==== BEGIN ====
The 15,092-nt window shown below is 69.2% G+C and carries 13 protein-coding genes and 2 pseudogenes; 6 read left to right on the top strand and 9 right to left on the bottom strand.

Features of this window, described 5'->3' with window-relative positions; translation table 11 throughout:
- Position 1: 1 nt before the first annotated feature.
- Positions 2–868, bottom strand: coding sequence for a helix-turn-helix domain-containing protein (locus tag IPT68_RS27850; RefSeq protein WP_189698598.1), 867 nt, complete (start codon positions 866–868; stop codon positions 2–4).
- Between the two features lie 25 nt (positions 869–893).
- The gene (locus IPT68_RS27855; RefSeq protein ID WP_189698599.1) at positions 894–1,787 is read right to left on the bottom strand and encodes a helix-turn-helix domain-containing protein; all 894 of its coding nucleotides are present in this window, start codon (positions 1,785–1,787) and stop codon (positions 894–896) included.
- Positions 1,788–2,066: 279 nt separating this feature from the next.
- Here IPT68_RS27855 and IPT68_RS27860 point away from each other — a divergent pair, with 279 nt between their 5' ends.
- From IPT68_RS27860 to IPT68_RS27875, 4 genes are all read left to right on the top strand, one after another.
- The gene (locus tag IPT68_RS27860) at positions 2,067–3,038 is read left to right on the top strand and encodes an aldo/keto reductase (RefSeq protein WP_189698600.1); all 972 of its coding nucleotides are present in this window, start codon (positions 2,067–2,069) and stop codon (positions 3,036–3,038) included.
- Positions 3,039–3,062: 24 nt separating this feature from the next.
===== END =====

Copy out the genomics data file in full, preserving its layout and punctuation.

The 15,092-nt window shown below is 69.2% G+C and carries 13 protein-coding genes and 2 pseudogenes; 6 read left to right on the top strand and 9 right to left on the bottom strand.

Features of this window, described 5'->3' with window-relative positions; translation table 11 throughout:
- Position 1: 1 nt before the first annotated feature.
- Positions 2–868, bottom strand: coding sequence for a helix-turn-helix domain-containing protein (locus tag IPT68_RS27850; RefSeq protein WP_189698598.1), 867 nt, complete (start codon positions 866–868; stop codon positions 2–4).
- Between the two features lie 25 nt (positions 869–893).
- The gene (locus IPT68_RS27855; RefSeq protein ID WP_189698599.1) at positions 894–1,787 is read right to left on the bottom strand and encodes a helix-turn-helix domain-containing protein; all 894 of its coding nucleotides are present in this window, start codon (positions 1,785–1,787) and stop codon (positions 894–896) included.
- Positions 1,788–2,066: 279 nt separating this feature from the next.
- Here IPT68_RS27855 and IPT68_RS27860 point away from each other — a divergent pair, with 279 nt between their 5' ends.
- From IPT68_RS27860 to IPT68_RS27875, 4 genes are all read left to right on the top strand, one after another.
- The gene (locus tag IPT68_RS27860) at positions 2,067–3,038 is read left to right on the top strand and encodes an aldo/keto reductase (RefSeq protein WP_189698600.1); all 972 of its coding nucleotides are present in this window, start codon (positions 2,067–2,069) and stop codon (positions 3,036–3,038) included.
- Positions 3,039–3,062: 24 nt separating this feature from the next.